Kenya waits for cur­tain call on poll drama

At least 49 peo­ple have died since the first elec­tion in Au­gust, which was later over­turned

Gulf News - - Australia / Africa -

Kenya’s elec­tion board was ex­pected to de­cide yes­ter­day whether to resched­ule a vote in flash­point op­po­si­tion ar­eas, where a boy­cott sparked vi­o­lent protests, or to push ahead with declar­ing vic­tory for Pres­i­dent Uhuru Kenyatta.

With the count­ing al­most done af­ter Thurs­day’s pres­i­den­tial re-run, the re­sults re­mained on hold as of­fi­cials mulled what to do about the 25 con­stituen­cies in four western coun­ties where vot­ing was blocked.

Sup­port­ers of op­po­si­tion leader Raila Odinga, who called for an elec­tion boy­cott, man­aged to pre­vent hun­dreds of polling sta­tions from open­ing, prompt­ing vi­o­lent clashes with po­lice that con­tin­ued for sev­eral days, leav­ing nine dead and scores in­jured.

At least 49 peo­ple have died since the first pres­i­den­tial elec­tion of Au­gust 8, which was later over­turned, prompt­ing Kenya’s worst po­lit­i­cal cri­sis in a decade.

The months-long elec­toral dis­pute and in­creas­ingly di­vi­sive po­lit­i­cal rhetoric has po­larised the na­tion and sparked in­ter­na­tional con­cern about the fu­ture of east Africa’s most sta­ble democ­racy.

Fol­low­ing Odinga’s boy­cott, Kenyatta is guar­an­teed a crush­ing win. Turnout fig­ures given by elec­tion chief Wa­fula Che­bukati late on Sun­day sug­gested the op­po­si­tion boy­cott had held with a turnout of 7.4 mil­lion peo­ple, equiv­a­lent to just 43 per cent of vot­ers in 251 of the 266 con­stituen­cies where the elec­tion took place.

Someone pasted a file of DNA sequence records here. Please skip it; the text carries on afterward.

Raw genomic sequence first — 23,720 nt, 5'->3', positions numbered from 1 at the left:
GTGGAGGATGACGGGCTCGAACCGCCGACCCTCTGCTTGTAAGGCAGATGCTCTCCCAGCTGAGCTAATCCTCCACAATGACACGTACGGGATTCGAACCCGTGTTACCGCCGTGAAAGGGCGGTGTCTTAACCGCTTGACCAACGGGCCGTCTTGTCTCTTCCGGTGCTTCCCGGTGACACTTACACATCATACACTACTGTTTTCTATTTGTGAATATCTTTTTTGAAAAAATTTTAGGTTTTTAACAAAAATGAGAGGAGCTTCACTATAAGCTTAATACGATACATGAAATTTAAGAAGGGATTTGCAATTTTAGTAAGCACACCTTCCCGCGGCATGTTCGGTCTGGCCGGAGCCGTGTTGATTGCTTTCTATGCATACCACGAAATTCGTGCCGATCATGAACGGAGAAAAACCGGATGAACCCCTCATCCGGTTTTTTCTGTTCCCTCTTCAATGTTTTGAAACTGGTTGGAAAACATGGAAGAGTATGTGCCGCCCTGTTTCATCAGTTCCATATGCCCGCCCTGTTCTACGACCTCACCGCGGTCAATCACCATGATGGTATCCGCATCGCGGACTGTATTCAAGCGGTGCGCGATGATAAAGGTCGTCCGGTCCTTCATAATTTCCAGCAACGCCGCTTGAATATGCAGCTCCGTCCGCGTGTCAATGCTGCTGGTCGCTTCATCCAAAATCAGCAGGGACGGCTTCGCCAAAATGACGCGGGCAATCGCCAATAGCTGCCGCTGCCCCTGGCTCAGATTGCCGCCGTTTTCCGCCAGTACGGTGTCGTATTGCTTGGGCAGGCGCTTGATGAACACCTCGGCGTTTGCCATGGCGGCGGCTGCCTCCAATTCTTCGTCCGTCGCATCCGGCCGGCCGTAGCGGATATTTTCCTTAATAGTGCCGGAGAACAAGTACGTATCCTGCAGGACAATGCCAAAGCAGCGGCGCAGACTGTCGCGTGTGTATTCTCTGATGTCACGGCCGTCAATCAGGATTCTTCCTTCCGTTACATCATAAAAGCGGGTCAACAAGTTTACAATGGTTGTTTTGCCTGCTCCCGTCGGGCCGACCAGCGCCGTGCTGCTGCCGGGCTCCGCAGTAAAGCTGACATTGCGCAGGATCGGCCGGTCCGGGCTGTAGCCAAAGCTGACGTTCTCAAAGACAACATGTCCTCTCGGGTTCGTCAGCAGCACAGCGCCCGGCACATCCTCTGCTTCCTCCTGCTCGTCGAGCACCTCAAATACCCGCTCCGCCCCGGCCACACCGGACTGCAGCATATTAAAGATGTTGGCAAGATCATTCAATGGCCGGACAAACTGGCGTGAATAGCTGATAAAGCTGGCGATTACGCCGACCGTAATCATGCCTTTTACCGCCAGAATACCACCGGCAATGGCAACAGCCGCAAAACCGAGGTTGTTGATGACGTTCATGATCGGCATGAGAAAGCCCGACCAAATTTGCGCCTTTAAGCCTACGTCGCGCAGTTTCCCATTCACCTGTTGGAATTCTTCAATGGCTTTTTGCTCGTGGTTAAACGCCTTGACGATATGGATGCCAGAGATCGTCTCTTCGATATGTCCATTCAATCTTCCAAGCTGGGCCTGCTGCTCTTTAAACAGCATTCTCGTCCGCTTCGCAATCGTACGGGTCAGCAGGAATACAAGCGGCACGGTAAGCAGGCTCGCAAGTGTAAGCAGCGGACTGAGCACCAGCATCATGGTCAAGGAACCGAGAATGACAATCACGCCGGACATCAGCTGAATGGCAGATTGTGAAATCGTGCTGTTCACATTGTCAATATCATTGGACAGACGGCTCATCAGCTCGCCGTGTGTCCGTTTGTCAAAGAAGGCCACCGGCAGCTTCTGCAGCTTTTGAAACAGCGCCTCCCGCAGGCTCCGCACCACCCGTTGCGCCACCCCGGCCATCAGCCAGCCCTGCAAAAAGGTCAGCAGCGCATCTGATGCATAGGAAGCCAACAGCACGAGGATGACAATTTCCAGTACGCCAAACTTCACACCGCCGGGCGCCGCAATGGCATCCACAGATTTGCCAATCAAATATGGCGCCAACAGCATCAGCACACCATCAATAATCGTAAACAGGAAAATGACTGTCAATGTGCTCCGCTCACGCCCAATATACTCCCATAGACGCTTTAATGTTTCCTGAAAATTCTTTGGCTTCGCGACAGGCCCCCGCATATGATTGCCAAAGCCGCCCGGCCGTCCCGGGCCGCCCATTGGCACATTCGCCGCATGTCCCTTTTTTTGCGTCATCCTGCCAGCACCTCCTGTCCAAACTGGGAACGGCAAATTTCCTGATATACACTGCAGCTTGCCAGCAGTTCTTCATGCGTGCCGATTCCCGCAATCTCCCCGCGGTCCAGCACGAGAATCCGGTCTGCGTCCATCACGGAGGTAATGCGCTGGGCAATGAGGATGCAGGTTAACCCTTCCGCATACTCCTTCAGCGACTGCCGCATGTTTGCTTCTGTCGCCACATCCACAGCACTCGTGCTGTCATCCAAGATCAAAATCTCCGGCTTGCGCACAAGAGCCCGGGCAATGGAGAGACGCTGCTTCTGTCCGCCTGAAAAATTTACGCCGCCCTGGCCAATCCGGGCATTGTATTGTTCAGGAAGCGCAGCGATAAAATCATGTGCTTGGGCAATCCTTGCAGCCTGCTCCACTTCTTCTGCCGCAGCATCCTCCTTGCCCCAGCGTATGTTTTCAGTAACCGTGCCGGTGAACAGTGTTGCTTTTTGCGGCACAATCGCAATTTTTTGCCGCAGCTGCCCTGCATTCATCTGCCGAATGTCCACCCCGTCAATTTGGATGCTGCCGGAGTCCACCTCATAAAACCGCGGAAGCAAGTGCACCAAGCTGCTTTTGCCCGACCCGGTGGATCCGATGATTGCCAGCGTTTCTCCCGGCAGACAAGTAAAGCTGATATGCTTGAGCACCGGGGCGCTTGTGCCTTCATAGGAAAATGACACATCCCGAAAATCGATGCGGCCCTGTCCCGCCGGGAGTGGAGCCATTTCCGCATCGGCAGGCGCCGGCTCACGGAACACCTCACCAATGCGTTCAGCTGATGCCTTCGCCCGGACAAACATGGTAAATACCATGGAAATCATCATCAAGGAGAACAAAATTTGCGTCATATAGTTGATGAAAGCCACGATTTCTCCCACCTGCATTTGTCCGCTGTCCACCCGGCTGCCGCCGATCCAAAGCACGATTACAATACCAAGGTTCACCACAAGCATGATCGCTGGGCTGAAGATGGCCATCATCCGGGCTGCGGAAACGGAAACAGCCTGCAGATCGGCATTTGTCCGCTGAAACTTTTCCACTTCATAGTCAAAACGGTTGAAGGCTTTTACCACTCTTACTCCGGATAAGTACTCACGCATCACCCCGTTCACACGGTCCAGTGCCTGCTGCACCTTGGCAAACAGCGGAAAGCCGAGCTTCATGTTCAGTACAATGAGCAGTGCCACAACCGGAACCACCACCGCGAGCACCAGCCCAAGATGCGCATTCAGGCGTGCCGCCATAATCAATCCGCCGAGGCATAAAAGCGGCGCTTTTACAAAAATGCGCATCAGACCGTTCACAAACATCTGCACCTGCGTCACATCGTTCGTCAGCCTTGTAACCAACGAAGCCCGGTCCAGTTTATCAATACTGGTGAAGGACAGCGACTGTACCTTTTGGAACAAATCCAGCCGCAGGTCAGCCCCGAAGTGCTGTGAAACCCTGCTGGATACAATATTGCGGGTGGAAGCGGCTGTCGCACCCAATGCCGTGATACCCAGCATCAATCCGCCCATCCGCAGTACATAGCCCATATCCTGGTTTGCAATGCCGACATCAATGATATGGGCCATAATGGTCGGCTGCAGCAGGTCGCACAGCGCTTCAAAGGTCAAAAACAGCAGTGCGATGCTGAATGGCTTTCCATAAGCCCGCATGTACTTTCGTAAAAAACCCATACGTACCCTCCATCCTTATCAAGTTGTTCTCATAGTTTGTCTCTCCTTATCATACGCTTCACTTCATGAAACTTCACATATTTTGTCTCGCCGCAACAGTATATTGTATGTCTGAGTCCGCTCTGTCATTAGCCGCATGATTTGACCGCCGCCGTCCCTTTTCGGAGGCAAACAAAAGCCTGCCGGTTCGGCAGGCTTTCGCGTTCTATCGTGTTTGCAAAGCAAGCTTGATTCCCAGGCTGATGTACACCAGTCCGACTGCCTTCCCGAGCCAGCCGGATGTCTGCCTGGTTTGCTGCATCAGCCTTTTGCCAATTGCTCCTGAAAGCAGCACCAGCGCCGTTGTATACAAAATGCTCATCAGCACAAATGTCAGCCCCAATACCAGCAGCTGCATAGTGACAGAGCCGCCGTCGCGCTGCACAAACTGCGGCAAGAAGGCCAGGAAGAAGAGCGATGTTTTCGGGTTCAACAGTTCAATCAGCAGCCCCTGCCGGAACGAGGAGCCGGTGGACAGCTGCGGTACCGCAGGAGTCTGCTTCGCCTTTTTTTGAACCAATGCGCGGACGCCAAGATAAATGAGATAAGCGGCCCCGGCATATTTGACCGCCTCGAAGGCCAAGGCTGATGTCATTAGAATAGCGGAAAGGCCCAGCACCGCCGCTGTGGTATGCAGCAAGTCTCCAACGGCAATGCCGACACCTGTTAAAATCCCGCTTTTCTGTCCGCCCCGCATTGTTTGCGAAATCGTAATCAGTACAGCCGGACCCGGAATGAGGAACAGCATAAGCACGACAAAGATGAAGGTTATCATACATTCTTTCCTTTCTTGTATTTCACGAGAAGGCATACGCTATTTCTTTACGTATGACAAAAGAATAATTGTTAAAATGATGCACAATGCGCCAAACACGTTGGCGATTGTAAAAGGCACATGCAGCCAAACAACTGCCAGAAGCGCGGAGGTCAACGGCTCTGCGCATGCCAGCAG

Che­bukati said he was “sat­is­fied” with the count­ing process but made no com­ment on what would hap­pen in the protest-hit western ar­eas.

Plans to restage the vote in the western re­gions on Satur­day were quickly called off af­ter a sec­ond day of protests.

On Sun­day, Odinga, who says Thurs­day’s poll would have been nei­ther free nor fair, con­tin­ued to de­mand a new elec­tion within 90 days, vow­ing to stage a cam­paign of “civil dis­obe­di­ence”.

Firm stand

But Wil­liam Ruto, Kenyatta’s deputy, was in­tran­si­gent.

“There will be no elec­tion in 90 days, there will be no dis­cus­sion on mat­ters to do with elec­tions,” he told Doha-based broad­caster Al Jazeera.

The elec­tion re-run was or­dered by Kenya’s Supreme Court af­ter it over­turned Kenyatta’s Au­gust vic­tory over “ir­reg­u­lar­i­ties” in the trans­mis­sion of votes. That rul­ing stip­u­lated that the vote must be com­pleted by Oc­to­ber 31.

While the Supreme Court rul­ing was hailed as a chance to deepen democ­racy, the ac­ri­mo­nious bick­er­ing be­tween Odinga and Kenyatta has sharply di­vided the coun­try.

AP

School stu­dents run for safety be­tween po­lice and pro­test­ers dur­ing clashes in the suburb of Kawang­ware, Nairobi, Kenya, yes­ter­day.

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